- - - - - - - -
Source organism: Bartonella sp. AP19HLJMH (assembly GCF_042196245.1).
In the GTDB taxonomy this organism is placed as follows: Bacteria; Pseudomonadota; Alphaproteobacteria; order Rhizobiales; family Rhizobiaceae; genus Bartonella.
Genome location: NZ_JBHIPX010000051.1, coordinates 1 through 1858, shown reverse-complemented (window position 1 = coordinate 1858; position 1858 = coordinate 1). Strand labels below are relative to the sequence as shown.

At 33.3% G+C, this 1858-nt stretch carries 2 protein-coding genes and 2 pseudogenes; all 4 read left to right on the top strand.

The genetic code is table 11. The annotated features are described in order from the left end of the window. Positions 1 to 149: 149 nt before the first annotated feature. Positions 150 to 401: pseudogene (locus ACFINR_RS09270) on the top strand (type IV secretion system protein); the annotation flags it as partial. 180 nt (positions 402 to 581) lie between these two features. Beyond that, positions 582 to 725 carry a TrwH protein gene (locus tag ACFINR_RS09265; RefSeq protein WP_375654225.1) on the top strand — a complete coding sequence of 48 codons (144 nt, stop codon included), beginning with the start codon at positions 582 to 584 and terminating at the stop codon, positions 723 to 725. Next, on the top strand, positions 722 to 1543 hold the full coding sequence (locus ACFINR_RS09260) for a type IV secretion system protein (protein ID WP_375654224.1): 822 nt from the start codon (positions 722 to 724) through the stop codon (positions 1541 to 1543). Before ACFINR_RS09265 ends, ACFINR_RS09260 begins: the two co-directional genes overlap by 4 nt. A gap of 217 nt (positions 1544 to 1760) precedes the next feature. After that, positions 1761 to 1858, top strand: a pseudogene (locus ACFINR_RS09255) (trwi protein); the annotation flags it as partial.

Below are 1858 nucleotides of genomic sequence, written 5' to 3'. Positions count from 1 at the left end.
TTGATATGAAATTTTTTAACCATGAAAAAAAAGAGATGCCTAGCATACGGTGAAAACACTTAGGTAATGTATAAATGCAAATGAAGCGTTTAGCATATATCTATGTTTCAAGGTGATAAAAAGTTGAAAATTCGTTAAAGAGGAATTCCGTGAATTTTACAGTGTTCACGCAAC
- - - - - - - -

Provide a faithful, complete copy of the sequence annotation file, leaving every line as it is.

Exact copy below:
Source organism: Bartonella sp. AP19HLJMH (assembly GCF_042196245.1).
In the GTDB taxonomy this organism is placed as follows: Bacteria; Pseudomonadota; Alphaproteobacteria; order Rhizobiales; family Rhizobiaceae; genus Bartonella.
Genome location: NZ_JBHIPX010000051.1, coordinates 1 through 1858, shown reverse-complemented (window position 1 = coordinate 1858; position 1858 = coordinate 1). Strand labels below are relative to the sequence as shown.

At 33.3% G+C, this 1858-nt stretch carries 2 protein-coding genes and 2 pseudogenes; all 4 read left to right on the top strand.

The genetic code is table 11. The annotated features are described in order from the left end of the window. Positions 1 to 149: 149 nt before the first annotated feature. Positions 150 to 401: pseudogene (locus ACFINR_RS09270) on the top strand (type IV secretion system protein); the annotation flags it as partial. 180 nt (positions 402 to 581) lie between these two features. Beyond that, positions 582 to 725 carry a TrwH protein gene (locus tag ACFINR_RS09265; RefSeq protein WP_375654225.1) on the top strand — a complete coding sequence of 48 codons (144 nt, stop codon included), beginning with the start codon at positions 582 to 584 and terminating at the stop codon, positions 723 to 725. Next, on the top strand, positions 722 to 1543 hold the full coding sequence (locus ACFINR_RS09260) for a type IV secretion system protein (protein ID WP_375654224.1): 822 nt from the start codon (positions 722 to 724) through the stop codon (positions 1541 to 1543). Before ACFINR_RS09265 ends, ACFINR_RS09260 begins: the two co-directional genes overlap by 4 nt. A gap of 217 nt (positions 1544 to 1760) precedes the next feature. After that, positions 1761 to 1858, top strand: a pseudogene (locus ACFINR_RS09255) (trwi protein); the annotation flags it as partial.

Below are 1858 nucleotides of genomic sequence, written 5' to 3'. Positions count from 1 at the left end.
TTGATATGAAATTTTTTAACCATGAAAAAAAAGAGATGCCTAGCATACGGTGAAAACACTTAGGTAATGTATAAATGCAAATGAAGCGTTTAGCATATATCTATGTTTCAAGGTGATAAAAAGTTGAAAATTCGTTAAAGAGGAATTCCGTGAATTTTACAGTGTTCACGCAAC